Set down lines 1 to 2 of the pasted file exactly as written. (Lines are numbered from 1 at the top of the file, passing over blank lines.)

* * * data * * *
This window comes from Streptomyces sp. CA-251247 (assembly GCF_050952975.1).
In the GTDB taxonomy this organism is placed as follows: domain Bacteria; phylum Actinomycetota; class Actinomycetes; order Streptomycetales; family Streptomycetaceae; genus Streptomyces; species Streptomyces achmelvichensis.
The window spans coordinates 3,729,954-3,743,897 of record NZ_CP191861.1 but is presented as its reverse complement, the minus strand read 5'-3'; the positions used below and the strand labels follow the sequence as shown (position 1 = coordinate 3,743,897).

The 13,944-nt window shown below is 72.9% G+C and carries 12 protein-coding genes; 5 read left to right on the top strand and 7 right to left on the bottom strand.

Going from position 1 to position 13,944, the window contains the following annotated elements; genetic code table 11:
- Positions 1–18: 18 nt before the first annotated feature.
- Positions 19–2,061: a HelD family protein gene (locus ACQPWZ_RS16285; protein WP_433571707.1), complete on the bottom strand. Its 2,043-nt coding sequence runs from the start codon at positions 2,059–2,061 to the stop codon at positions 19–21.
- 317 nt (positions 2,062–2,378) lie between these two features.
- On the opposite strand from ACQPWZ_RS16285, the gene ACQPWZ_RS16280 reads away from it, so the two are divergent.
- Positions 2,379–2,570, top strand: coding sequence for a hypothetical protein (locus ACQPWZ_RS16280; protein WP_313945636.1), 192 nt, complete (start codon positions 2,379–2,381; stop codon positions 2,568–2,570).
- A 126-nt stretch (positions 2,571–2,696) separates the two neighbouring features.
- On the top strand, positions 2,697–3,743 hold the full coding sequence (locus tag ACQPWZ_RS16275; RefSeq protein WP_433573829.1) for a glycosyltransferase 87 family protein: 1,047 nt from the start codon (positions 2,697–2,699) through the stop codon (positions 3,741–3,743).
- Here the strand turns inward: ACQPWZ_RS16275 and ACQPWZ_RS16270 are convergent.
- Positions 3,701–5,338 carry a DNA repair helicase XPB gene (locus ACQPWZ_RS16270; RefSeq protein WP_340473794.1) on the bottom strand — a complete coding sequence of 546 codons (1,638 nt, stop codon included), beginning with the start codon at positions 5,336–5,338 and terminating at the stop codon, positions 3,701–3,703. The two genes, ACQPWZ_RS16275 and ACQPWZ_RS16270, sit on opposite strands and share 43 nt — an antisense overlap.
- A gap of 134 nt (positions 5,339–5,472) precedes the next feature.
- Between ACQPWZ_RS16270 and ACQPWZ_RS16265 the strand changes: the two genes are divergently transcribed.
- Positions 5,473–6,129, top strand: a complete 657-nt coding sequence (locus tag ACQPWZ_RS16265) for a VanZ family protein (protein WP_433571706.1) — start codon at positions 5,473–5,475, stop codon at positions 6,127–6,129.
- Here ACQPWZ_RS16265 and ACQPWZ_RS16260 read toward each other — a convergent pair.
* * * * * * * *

This window comes from Streptomyces sp. CA-251247 (assembly GCF_050952975.1).
In the GTDB taxonomy this organism is placed as follows: domain Bacteria; phylum Actinomycetota; class Actinomycetes; order Streptomycetales; family Streptomycetaceae; genus Streptomyces; species Streptomyces achmelvichensis.